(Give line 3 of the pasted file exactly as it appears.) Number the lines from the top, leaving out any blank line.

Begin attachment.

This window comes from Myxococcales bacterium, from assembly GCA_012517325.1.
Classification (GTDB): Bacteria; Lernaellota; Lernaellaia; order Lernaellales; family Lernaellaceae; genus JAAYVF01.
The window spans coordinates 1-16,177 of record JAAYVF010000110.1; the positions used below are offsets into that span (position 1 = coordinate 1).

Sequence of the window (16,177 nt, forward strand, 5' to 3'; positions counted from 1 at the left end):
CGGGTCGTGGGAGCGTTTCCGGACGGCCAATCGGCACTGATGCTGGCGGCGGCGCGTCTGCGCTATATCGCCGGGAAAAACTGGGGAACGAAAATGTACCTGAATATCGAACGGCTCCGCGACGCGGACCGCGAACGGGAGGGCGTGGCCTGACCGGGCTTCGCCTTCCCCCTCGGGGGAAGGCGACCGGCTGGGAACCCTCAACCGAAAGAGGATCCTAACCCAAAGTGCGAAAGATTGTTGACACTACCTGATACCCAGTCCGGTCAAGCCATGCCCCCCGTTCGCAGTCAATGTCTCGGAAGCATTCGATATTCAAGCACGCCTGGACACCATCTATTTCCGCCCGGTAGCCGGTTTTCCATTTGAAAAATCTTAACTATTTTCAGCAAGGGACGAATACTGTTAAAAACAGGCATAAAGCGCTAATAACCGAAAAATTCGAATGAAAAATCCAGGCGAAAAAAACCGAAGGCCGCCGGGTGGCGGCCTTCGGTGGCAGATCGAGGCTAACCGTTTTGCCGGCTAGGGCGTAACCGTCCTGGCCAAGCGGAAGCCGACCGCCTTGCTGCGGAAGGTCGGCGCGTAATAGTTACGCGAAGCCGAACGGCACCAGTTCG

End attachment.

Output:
The window spans coordinates 1-16,177 of record JAAYVF010000110.1; the positions used below are offsets into that span (position 1 = coordinate 1).